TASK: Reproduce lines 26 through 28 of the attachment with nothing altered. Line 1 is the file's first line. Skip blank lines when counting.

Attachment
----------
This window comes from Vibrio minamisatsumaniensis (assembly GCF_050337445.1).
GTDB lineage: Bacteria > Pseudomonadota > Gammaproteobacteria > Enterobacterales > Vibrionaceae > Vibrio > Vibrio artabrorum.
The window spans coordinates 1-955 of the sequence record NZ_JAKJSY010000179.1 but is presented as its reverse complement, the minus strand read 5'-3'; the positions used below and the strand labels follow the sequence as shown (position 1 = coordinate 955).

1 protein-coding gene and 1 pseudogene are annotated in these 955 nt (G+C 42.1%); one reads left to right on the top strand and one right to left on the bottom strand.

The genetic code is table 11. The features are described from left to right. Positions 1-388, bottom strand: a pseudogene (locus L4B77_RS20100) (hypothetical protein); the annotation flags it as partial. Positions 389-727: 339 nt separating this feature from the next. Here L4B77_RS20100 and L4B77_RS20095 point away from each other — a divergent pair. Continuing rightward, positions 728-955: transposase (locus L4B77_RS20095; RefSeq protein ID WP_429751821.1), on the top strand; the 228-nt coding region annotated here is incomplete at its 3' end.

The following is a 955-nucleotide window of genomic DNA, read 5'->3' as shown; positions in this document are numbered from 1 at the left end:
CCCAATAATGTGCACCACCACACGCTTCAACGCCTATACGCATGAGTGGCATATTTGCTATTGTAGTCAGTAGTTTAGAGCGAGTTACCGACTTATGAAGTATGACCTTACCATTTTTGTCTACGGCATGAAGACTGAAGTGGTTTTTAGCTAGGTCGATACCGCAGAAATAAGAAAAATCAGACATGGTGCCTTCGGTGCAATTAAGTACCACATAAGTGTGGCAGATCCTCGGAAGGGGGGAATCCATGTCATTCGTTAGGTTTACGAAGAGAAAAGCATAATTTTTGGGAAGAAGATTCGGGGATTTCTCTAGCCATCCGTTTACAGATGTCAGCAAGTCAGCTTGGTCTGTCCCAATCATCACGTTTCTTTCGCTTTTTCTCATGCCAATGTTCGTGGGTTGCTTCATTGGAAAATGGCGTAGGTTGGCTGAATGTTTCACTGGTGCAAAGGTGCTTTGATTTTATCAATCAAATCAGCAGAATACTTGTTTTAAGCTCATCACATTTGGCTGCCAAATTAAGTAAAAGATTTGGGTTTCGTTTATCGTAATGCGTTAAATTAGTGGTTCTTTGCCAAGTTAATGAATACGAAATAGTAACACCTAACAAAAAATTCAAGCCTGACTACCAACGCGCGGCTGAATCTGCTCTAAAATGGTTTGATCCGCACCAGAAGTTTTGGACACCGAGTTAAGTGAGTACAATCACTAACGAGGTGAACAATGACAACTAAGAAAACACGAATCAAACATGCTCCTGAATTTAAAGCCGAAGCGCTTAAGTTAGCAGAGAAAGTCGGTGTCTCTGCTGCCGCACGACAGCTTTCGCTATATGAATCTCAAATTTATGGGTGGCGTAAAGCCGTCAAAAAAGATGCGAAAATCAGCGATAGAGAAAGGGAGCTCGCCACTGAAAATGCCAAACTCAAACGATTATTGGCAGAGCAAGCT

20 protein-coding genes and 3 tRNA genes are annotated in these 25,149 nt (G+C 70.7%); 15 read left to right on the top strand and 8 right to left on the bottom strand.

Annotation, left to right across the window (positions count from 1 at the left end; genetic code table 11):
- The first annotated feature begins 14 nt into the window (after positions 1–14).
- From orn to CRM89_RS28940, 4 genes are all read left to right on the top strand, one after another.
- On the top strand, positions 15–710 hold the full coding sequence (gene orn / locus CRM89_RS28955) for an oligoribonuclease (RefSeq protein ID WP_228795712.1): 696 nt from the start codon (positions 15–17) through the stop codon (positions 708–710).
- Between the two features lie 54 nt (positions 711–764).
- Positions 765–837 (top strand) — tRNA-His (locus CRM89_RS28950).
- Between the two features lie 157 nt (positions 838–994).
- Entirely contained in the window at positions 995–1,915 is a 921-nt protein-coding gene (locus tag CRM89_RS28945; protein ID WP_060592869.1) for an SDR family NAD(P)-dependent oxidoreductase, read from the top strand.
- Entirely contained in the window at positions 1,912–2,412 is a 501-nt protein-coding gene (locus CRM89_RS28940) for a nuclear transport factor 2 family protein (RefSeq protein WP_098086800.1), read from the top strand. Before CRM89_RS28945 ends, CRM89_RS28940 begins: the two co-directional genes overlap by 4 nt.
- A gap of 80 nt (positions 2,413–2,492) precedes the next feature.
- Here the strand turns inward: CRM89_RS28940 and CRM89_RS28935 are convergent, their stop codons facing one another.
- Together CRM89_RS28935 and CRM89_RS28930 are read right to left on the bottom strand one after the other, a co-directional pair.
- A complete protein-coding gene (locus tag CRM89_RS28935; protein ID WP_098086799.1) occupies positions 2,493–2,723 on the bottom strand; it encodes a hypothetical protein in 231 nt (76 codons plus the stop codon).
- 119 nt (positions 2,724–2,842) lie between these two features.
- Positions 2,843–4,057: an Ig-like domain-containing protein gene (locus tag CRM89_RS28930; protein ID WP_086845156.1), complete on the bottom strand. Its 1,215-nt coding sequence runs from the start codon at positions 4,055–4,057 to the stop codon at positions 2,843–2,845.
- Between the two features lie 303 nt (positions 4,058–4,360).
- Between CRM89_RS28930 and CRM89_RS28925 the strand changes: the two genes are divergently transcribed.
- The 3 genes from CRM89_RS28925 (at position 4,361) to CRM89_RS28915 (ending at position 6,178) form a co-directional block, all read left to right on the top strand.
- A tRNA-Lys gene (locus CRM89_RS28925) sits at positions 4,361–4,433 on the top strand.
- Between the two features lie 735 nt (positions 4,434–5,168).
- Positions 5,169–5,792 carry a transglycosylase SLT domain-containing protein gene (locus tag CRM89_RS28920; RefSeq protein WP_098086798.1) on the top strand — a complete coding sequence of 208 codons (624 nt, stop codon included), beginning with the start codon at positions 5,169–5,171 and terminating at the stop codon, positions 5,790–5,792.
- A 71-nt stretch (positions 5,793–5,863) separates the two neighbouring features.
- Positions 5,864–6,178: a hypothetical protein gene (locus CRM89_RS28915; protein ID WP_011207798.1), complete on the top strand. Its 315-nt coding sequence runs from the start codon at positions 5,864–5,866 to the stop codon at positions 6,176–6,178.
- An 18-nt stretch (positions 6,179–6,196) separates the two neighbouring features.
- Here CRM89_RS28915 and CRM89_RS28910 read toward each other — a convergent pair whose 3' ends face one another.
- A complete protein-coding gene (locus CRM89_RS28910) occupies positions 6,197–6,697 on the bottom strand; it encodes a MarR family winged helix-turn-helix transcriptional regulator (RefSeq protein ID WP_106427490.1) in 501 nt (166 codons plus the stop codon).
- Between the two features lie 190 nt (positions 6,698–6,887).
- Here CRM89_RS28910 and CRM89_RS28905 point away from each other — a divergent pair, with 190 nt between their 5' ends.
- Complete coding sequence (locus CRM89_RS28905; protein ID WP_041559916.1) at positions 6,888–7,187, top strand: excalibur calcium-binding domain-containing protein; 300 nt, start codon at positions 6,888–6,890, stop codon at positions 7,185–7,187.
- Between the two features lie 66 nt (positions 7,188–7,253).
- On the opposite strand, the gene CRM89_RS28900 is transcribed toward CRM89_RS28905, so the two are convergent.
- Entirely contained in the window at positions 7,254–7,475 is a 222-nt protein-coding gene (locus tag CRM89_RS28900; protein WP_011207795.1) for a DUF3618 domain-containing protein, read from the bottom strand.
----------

- The 3 genes from CRM89_RS28925 (at position 4,361) to CRM89_RS28915 (ending at position 6,178) form a co-directional block, all read left to right on the top strand.
- A tRNA-Lys gene (locus CRM89_RS28925) sits at positions 4,361–4,433 on the top strand.
- Between the two features lie 735 nt (positions 4,434–5,168).